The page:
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From Pedro Gordo <>
Subject Re: New contribution - Burst Hour Compaction Strategy
Date Tue, 13 Jun 2017 14:43:31 GMT
Hi all

Although a couple of people engaged with me directly to talk about BHCS, I
would also like to get the community opinion on this, so I thought I could
get the discussion started by saying what the advantages would be and in
which type of tables BHCS would do a good job. Please keep in mind that all
my assumptions are without any real world experience on Cassandra, so this
is where I expect to see some input of the C* veterans to help me steer
BHCS implementation in the right direction if needed. This is a long email,
so there's a TLDR if you don't want to read everything. This is intended
for high-level discussion. For code level discussion, please refer to the
document in JIRA.
I'm aware that some might not like that no compaction occurs outside of the
burst hour, but I thought of solutions for that, so please read the planned
improvements below.

BHCS tries to address these issues with the current compaction strategies:
- Necessity of allocating large storage during big compactions in STCS ->
Through the sstable_max_size property of BHCS, we can keep SSTables below a
certain size, so we wouldn't have issues with size during compaction
- We might get to a point where to return the results of a query, we need
to read from a large number of SSTables -> BHCS addresses this by making
sure that the number of SSTables where a key exists will be consistently
maintained at a low level after every compaction. The number of SSTables
where a key exists is configurable, so in the limit, you could set it to 1
for optimal read performance.
- Continuous high I/O of LCS -> addressed by the scheduling feature of BHCS.

*Longer explanation:*

*Where would it be advantageous using BHCS?*
- Read-bound tables: due to BHCS maintaining the number of key copies at a
low level, the read speed would be consistently fast. Since there's not a
lot of writes in this type of table, even if there are new SSTables
produced containing that key, the number SSTables containing that key would
be set again to 1 after burst hour (BH).
- Write-bound tables: in this scenario, there's a lot of SSTables created
outside of BH, but few reads, so the issue with existing strategies would
be a continuous high I/O dedicated to compaction. With BHCS during these
active hours, we would have an increase in disk size, but I assume that
this disk increase outside the BH would be tolerable since a lot of space
would be released during the burst. Still, if that's a big issue, I plan to
address this with the improvement (1).

*Where is BHCS NOT recommended and what improvements can be done to make it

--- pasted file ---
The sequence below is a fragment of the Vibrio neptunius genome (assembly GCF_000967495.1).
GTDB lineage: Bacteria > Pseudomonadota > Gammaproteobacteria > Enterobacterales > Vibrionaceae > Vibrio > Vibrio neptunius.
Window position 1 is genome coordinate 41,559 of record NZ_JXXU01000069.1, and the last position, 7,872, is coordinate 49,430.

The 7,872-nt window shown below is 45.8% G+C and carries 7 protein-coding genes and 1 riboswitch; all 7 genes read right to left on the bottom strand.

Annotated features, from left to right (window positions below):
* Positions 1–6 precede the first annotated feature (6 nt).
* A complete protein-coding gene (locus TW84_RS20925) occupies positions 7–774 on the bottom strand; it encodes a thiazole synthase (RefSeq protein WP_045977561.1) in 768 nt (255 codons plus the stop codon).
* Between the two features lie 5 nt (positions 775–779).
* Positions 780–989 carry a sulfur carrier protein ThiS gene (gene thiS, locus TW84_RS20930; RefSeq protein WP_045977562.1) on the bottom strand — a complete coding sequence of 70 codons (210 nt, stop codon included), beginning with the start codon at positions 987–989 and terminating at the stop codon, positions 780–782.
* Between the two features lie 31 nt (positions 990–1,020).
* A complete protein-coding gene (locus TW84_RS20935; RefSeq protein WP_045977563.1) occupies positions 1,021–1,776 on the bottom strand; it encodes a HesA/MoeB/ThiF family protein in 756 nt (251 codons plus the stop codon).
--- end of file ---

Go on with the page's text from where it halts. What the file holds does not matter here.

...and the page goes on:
- Read and write-heavy tables: because outside BH, SSTables would increase
until the burst kicks in, there can be an increase in the read speed and
disk used space. This could also be solved with improvement (1), (3) or (5).

*Planned Improvements:*
(1) - The user could indicate that he wants continuous compaction. This
would change the strategy in such a way that outside of the Burst Hour,
STCS would be used to maintain an acceptable read speed and disk used
space. And then when BH would kick in, it would set key copies and disk
size again to optimal levels.
(2) - During table creation the user, might not be aware of the compaction
configurable details, so a user-friendly configuration would be provided.
If the user sets the table as a Write-and-Read heavy table, then
improvement (1) would be activated. Otherwise, the strategy would default
to its current config to save resources during the outside the BH.
(3) - Instead, of just one burst hour, we could set several periods for
BHCS to run during the day (for instance, every 3 hours or another

(4) - Continuously evaluate how many pending compactions we have and I/O
status, and then based on that, we start (or not) the compaction.
(5) - If outside the BH, the size for all the SSTables in a family set
reaches a certain threshold, then background compaction can occur anyway.
This threshold should be elevated due to the high CPU usage of BHCS.

Please let me know your thoughts on this. Thanks!

Best regards

Pedro Gordo

On 10 June 2017 at 22:22, J. D. Jordan <> wrote:

> GitHub has some good guides on how to use git and make a pull request for
> a project.
> On Jun 10, 2017, at 3:17 PM, Pedro Gordo <>
> wrote:
> Hi all
> I've added to JIRA, a document explaining how BHCS works with code
> snippets, and the motivation behind it. Because I'm not sure we can send
> attachments to the mailing list, please get the document from JIRA:
> I'll check how to address the Git history in the next days. Can you please
> point me to a repo that you merged into C*, with a good history, so I can
> check it out and replicate the format in mine?
> Best regards
> Pedro Gordo

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